Published on Feb 28, 2018

Kubernetes Ingress 101: NodePort, Load Balancers, and Ingress Controllers

This article was last updated in April 2020 to reflect the updated state of ingress in Kubernetes 1.18 and the Ingress v1 specification.

This article will introduce the three general strategies in Kubernetes for ingress, and the tradeoffs with each approach. I’ll then explore some of the more sophisticated requirements of an ingress strategy. Finally, I’ll give some guidelines on how to pick your Kubernetes ingress strategy.

What is Kubernetes ingress?

Kubernetes ingress is a collection of routing rules that govern how external users access services running in a Kubernetes cluster. However, in real-world Kubernetes deployments, there are frequently additional considerations beyond routing for managing ingress. We’ll discuss these requirements in more detail below.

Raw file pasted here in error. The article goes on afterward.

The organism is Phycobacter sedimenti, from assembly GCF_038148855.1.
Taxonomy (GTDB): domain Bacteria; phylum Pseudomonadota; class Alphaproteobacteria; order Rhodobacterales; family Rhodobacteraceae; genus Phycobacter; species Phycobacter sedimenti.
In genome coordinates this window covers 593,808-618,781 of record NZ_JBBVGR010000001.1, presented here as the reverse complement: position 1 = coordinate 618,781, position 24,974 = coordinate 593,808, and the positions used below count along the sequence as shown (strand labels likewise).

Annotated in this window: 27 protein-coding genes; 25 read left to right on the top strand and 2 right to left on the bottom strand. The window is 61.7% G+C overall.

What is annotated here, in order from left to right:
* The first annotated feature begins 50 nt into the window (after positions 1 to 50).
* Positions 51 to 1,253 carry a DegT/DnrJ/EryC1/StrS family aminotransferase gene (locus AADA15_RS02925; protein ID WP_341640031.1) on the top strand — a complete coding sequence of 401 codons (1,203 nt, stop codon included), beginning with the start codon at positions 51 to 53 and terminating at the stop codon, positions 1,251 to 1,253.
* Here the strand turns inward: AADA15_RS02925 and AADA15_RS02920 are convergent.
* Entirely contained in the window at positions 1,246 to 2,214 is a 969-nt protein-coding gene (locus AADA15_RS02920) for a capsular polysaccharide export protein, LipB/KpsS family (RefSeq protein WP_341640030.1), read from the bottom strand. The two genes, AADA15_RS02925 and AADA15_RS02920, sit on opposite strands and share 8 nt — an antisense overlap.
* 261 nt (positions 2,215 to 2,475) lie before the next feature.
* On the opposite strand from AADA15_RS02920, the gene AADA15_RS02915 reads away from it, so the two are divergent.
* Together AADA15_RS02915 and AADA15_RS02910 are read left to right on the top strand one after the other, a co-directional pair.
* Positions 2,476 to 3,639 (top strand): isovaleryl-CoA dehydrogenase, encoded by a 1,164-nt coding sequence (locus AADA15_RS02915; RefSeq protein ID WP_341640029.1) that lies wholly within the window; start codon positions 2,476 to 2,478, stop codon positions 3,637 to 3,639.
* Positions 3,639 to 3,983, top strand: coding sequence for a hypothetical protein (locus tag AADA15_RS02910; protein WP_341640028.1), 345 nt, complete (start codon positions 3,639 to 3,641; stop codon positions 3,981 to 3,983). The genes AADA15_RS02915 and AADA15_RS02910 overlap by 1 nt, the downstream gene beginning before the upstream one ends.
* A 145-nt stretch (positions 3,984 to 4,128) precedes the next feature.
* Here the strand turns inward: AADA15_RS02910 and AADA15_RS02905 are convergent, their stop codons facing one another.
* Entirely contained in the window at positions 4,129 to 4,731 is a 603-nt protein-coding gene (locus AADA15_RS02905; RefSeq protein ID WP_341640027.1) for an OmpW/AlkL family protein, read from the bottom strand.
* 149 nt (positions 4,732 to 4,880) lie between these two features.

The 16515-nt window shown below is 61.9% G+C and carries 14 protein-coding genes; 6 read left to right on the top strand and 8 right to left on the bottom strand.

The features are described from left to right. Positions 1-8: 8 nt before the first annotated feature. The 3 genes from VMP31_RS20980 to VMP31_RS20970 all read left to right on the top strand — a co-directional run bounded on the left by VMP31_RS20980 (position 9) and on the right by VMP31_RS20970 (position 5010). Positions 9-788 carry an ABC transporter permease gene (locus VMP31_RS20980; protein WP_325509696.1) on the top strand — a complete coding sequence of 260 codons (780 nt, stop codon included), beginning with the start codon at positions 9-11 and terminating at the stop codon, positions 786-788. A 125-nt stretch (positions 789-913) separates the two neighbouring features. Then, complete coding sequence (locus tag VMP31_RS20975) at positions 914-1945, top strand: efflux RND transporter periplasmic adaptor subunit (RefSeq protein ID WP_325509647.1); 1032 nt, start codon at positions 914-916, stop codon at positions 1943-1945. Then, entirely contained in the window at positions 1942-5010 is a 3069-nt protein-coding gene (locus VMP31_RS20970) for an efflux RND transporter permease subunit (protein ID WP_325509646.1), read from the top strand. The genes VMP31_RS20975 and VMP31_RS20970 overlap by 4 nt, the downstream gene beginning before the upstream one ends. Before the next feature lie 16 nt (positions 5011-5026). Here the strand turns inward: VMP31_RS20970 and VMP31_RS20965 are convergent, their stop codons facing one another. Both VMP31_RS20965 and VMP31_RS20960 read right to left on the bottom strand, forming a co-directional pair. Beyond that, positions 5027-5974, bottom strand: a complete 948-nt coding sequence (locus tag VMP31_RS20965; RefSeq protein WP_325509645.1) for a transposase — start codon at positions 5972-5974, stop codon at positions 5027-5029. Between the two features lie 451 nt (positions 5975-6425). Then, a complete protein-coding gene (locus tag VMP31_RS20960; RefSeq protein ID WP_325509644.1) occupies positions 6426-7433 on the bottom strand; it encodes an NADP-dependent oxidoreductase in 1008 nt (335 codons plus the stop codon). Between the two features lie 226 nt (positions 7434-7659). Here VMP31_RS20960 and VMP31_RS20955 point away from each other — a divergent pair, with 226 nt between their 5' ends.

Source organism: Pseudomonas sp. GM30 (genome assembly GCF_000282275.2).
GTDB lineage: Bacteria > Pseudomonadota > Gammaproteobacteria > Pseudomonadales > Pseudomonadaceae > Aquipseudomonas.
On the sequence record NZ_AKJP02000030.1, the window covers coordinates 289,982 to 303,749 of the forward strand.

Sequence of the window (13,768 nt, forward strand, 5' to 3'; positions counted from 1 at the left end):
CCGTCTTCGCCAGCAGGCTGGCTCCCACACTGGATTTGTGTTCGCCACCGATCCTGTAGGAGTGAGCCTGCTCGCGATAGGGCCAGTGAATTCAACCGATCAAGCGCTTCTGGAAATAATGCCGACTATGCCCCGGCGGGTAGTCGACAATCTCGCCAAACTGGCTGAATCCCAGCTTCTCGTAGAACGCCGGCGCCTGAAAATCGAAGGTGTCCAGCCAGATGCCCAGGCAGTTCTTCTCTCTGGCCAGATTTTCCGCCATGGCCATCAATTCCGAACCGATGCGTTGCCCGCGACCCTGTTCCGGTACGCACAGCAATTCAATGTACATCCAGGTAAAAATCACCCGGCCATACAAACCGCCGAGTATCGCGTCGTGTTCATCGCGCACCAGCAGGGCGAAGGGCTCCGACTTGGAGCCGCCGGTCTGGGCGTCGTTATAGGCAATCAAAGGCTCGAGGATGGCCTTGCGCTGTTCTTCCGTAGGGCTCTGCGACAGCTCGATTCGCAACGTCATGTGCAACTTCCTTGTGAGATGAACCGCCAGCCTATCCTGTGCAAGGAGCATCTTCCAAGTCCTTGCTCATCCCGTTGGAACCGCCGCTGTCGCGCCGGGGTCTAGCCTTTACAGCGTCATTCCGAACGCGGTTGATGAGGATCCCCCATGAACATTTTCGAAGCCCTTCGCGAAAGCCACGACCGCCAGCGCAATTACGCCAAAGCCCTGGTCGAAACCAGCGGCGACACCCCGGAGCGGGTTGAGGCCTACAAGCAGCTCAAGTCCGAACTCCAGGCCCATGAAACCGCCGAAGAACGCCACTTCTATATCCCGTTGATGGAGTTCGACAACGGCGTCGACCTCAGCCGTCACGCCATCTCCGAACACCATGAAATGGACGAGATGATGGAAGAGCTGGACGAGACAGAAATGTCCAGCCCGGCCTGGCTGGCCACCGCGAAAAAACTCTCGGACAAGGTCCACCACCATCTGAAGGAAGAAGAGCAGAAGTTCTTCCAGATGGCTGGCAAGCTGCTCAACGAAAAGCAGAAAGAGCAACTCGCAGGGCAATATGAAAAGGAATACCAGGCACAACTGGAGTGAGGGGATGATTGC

Ingress in Kubernetes

In Kubernetes, there are three general approaches to exposing your application.

  • Using a Kubernetes service of type NodePort, which exposes the application on a port across each of your nodes
  • Use a Kubernetes service of type LoadBalancer, which creates an external load balancer that points to a Kubernetes service in your cluster
  • Use a Kubernetes Ingress Resource


A NodePort is an open port on every node of your cluster. Kubernetes transparently routes incoming traffic on the NodePort to your service, even if your application is running on a different node.

Every Kubernetes cluster supports NodePort, although if you’re running in a cloud provider such as Google Cloud, you may have to edit your firewall rules. However, a NodePort is assigned from a pool of cluster-configured NodePort ranges (typically 30000–32767). While this is likely not a problem for most TCP or UDP clients, HTTP or HTTPS traffic end up being exposed on a non-standard port.